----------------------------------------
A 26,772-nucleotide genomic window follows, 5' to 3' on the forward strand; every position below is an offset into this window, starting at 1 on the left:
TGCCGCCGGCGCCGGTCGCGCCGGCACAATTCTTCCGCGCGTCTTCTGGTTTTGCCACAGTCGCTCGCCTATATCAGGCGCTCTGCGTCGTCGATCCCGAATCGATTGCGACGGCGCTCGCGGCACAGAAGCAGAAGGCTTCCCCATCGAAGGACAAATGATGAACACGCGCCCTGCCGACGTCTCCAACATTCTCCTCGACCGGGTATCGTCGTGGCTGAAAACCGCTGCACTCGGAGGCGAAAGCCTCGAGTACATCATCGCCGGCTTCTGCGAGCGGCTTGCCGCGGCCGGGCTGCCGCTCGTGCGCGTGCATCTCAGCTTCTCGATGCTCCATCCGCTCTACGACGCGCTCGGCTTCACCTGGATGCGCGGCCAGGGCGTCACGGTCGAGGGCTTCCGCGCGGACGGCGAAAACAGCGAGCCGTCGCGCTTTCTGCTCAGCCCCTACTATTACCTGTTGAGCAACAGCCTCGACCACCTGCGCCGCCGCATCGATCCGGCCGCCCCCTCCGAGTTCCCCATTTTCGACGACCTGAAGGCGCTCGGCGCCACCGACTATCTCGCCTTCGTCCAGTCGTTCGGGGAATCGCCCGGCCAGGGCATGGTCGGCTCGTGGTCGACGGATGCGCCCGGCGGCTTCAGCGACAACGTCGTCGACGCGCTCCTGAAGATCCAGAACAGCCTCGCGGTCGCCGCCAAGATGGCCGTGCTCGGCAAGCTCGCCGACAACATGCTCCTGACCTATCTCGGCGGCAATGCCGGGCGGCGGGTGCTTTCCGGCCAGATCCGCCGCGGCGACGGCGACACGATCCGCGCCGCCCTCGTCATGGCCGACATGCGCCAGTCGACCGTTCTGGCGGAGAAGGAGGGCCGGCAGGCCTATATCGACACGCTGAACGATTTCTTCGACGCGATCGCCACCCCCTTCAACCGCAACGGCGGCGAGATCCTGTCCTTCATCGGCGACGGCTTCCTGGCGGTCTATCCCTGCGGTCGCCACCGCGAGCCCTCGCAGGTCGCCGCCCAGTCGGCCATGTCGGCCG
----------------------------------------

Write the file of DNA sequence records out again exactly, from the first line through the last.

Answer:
A 26,772-nucleotide genomic window follows, 5' to 3' on the forward strand; every position below is an offset into this window, starting at 1 on the left:
TGCCGCCGGCGCCGGTCGCGCCGGCACAATTCTTCCGCGCGTCTTCTGGTTTTGCCACAGTCGCTCGCCTATATCAGGCGCTCTGCGTCGTCGATCCCGAATCGATTGCGACGGCGCTCGCGGCACAGAAGCAGAAGGCTTCCCCATCGAAGGACAAATGATGAACACGCGCCCTGCCGACGTCTCCAACATTCTCCTCGACCGGGTATCGTCGTGGCTGAAAACCGCTGCACTCGGAGGCGAAAGCCTCGAGTACATCATCGCCGGCTTCTGCGAGCGGCTTGCCGCGGCCGGGCTGCCGCTCGTGCGCGTGCATCTCAGCTTCTCGATGCTCCATCCGCTCTACGACGCGCTCGGCTTCACCTGGATGCGCGGCCAGGGCGTCACGGTCGAGGGCTTCCGCGCGGACGGCGAAAACAGCGAGCCGTCGCGCTTTCTGCTCAGCCCCTACTATTACCTGTTGAGCAACAGCCTCGACCACCTGCGCCGCCGCATCGATCCGGCCGCCCCCTCCGAGTTCCCCATTTTCGACGACCTGAAGGCGCTCGGCGCCACCGACTATCTCGCCTTCGTCCAGTCGTTCGGGGAATCGCCCGGCCAGGGCATGGTCGGCTCGTGGTCGACGGATGCGCCCGGCGGCTTCAGCGACAACGTCGTCGACGCGCTCCTGAAGATCCAGAACAGCCTCGCGGTCGCCGCCAAGATGGCCGTGCTCGGCAAGCTCGCCGACAACATGCTCCTGACCTATCTCGGCGGCAATGCCGGGCGGCGGGTGCTTTCCGGCCAGATCCGCCGCGGCGACGGCGACACGATCCGCGCCGCCCTCGTCATGGCCGACATGCGCCAGTCGACCGTTCTGGCGGAGAAGGAGGGCCGGCAGGCCTATATCGACACGCTGAACGATTTCTTCGACGCGATCGCCACCCCCTTCAACCGCAACGGCGGCGAGATCCTGTCCTTCATCGGCGACGGCTTCCTGGCGGTCTATCCCTGCGGTCGCCACCGCGAGCCCTCGCAGGTCGCCGCCCAGTCGGCCATGTCGGCCG